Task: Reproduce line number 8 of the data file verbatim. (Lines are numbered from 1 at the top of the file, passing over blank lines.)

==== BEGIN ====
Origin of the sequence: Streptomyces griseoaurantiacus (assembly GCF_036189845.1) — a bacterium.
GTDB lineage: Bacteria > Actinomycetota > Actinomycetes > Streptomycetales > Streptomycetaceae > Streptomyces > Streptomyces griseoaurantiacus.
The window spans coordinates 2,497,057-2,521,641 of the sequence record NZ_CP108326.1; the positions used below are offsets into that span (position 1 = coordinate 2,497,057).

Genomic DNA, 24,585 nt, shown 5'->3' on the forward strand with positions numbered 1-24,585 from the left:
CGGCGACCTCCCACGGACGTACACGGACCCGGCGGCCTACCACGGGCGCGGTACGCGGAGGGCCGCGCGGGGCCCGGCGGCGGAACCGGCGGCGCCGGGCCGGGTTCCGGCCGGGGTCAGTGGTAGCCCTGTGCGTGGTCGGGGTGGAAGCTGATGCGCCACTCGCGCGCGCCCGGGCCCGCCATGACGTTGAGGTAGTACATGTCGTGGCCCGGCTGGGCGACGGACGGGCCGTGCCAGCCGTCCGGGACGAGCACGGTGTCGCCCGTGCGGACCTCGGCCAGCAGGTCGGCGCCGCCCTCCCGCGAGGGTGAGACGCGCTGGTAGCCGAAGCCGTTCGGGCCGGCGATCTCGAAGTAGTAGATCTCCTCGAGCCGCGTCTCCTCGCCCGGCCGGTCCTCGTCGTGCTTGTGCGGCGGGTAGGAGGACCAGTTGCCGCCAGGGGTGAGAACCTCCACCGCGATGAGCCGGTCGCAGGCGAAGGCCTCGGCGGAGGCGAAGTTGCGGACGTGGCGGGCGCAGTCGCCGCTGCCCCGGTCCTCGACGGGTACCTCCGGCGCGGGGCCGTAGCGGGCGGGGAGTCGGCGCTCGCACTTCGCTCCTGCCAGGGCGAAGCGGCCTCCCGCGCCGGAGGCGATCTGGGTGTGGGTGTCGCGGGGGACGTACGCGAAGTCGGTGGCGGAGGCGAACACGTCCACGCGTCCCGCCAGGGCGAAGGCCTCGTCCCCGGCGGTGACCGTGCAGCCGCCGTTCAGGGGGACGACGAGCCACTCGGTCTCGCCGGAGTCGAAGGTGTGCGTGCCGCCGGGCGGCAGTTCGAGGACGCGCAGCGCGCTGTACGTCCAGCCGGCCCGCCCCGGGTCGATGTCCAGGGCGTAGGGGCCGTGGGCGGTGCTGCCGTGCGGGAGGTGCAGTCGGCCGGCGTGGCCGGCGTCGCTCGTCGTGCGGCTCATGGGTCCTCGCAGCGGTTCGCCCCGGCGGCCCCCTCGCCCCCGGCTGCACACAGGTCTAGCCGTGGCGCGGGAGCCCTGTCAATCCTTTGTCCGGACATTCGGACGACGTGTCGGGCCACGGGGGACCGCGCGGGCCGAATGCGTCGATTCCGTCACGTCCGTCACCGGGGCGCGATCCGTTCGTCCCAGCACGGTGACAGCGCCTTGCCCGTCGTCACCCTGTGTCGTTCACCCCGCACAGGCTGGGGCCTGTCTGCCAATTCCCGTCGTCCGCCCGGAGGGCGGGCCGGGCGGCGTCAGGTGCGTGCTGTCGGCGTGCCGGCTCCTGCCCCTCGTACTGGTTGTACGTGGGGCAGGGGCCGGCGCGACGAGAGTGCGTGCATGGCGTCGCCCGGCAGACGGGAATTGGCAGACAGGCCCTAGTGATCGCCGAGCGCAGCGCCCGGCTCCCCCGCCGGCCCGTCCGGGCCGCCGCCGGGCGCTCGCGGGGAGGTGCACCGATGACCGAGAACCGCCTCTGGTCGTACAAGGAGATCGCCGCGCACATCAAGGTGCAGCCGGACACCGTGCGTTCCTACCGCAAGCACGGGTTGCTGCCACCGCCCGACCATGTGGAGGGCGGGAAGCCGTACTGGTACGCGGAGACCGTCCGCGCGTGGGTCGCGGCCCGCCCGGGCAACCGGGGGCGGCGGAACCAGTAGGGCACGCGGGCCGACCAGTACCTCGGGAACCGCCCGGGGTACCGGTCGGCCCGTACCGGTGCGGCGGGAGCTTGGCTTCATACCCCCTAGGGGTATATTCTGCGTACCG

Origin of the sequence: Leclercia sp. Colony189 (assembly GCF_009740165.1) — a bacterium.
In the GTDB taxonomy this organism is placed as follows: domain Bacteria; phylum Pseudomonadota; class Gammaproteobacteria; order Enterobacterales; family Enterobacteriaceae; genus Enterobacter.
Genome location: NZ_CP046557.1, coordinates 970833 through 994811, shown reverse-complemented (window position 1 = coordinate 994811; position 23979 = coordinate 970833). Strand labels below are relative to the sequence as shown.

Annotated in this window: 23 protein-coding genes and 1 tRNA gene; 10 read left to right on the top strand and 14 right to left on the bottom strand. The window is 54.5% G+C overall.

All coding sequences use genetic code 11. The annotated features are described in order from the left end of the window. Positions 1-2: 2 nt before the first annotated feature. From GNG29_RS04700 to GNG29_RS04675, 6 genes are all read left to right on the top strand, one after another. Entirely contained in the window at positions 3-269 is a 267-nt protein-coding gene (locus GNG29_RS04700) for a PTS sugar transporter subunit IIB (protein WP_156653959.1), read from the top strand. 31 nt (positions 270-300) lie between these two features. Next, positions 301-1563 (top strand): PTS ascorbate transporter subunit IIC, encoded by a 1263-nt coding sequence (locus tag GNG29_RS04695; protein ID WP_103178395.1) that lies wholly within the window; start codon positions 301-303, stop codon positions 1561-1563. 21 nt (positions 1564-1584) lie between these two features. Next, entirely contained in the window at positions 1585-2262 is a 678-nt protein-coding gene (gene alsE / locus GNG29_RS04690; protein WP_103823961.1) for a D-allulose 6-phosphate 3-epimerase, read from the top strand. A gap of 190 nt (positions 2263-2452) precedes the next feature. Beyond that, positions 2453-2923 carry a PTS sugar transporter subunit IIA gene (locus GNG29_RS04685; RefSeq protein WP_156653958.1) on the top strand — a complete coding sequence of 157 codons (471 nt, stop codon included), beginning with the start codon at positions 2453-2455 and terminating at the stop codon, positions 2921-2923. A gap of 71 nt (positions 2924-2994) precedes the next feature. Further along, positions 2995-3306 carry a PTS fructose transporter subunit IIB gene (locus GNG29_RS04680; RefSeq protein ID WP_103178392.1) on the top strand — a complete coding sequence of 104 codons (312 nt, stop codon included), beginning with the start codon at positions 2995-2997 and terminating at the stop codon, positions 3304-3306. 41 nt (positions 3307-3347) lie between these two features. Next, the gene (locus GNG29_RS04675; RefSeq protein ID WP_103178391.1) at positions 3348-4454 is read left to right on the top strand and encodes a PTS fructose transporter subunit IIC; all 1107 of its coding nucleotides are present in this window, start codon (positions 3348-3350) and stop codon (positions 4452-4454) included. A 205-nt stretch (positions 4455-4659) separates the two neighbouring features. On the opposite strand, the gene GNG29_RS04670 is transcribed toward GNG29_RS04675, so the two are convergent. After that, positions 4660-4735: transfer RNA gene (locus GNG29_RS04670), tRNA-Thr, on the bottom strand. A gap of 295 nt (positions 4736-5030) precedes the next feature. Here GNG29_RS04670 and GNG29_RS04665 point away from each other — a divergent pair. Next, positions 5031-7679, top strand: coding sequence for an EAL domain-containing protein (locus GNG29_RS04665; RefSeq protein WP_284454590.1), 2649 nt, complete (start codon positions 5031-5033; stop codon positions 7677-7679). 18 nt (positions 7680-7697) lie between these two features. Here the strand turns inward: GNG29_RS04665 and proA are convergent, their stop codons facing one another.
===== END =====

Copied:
Genome location: NZ_CP046557.1, coordinates 970833 through 994811, shown reverse-complemented (window position 1 = coordinate 994811; position 23979 = coordinate 970833). Strand labels below are relative to the sequence as shown.